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I was able to get a decent shot of the Buff-bellied Hummingbird that has been around since Thanksgiving.  I have a photo of him through a window, but this is outside and clearer.  He is tolerating my presence more.  I have enjoyed watching him take showers in gentle rains and baths on the Variegated Ginger and Philodendron leaves.

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This little guy arrived around Christmas.  He is a Rufous Hummingbird and hails from the far northwest.  His color indicates a male.  He is very stealth during feeding and is able to zoom in when the big Buff-bellied is elsewhere.  He drinks for quite awhile, filling up in one visit.

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As far as a career as a wildlife photographer, I think not!  I don’t have the patience to sit for long periods of time, but I certainly admire those who do and produce the wonderful photos for us to enjoy.  I will just go back to getting lucky with a camera in the right place at the right time.

 


Bees, Butterflies and Hummingbirds

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Our record breaking Christmas heatwave has encouraged flora and fauna to emerge from their winter rests.  The bees are finishing off a feeder a day.

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Butterflies are feasting on the last of the summer flowers.

Caterpillar eggs are hatching and thankfully the Passion Flower has replenished its leaves for the babies.

Azaleas that are supposed to bloom in March are beginning to open.  A Gardenia has also popped out.

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The Buff-bellied hummingbird is still hanging out in the yard, but is now also using the feeder as the flowers dwindle.  The weather forecast is showing temperatures dropping down to our normal “warm” winter weather with no freezes for awhile.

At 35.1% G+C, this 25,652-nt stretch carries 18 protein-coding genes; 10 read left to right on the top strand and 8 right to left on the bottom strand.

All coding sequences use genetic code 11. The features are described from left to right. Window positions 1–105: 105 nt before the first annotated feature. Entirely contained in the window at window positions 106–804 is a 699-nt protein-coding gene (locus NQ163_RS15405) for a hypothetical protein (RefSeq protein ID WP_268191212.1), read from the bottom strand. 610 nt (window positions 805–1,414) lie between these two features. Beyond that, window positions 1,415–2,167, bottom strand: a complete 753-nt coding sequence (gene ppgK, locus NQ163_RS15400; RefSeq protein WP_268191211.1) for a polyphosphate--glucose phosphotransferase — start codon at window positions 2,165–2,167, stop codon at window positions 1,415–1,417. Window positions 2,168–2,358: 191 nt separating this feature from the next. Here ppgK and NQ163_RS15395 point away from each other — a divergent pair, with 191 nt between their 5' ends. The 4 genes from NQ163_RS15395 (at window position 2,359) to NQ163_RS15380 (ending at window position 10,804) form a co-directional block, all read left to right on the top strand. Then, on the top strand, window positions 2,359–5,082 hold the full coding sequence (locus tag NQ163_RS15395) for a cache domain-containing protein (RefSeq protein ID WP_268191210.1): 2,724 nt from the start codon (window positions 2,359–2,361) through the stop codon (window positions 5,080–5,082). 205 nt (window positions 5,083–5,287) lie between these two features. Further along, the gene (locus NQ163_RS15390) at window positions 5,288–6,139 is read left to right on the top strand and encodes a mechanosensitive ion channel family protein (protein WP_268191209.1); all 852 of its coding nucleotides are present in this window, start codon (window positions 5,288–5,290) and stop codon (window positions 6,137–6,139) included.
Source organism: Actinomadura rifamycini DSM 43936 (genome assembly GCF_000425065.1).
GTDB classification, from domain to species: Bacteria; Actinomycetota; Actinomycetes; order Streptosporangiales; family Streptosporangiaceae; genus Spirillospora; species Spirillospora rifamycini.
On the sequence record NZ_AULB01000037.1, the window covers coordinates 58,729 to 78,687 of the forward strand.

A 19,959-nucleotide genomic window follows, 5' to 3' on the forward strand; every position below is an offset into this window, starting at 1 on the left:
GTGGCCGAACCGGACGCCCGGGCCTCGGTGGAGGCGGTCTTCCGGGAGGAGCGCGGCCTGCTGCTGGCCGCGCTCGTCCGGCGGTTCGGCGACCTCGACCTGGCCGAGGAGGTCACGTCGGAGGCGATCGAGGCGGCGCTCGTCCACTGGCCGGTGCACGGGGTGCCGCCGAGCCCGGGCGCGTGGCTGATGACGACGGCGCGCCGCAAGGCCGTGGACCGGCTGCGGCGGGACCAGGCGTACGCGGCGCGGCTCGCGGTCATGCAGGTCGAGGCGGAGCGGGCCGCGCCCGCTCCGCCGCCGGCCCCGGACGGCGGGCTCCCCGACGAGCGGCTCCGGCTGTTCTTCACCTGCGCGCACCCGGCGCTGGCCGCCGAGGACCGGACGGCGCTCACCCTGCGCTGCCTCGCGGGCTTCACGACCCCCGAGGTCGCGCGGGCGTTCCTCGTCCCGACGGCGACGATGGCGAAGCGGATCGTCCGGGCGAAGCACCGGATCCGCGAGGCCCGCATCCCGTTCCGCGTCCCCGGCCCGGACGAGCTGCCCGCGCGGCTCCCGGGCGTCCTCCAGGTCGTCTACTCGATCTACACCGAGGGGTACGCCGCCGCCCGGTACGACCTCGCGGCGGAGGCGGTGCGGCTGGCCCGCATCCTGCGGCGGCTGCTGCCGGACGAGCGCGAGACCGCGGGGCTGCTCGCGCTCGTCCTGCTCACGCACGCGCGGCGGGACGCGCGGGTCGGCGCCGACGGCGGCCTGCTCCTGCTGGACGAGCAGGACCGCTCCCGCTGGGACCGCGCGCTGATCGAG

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My post Christmas plans are to clean out some beds and plant winter annuals while the weather is nice.


Seeking Heat

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A Norther blew in and the temperatures dropped into the 30F’s.  I was surprised to see this very fat Skink sunning itself in the corner of the garage. They are usually not seen this time of year.

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A Buff-bellied  hummingbird appeared in the garden just after Thanksgiving.  The bird was not enjoying the cold and the chill slowed down the very active hummer long enough to snap a photo through the kitchen window.

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The Buff-bellied is about 4 inches in length, which makes it a big hummingbird in this area.  It has beautiful dark green and buff feathers when lit by the sun.  Enlarge the photos see the colors better.  The last time one visited the garden was the summer of Hurricane Ike.  The small bird rode out the storm and was feeding the next day.

But never mind about the weather as they say down here, just wait a minute and it will change.  The wind has shifted and is blowing  from the Gulf bringing the temperature up 30F degrees and summer will be here later in the week as the mercury hits 76F.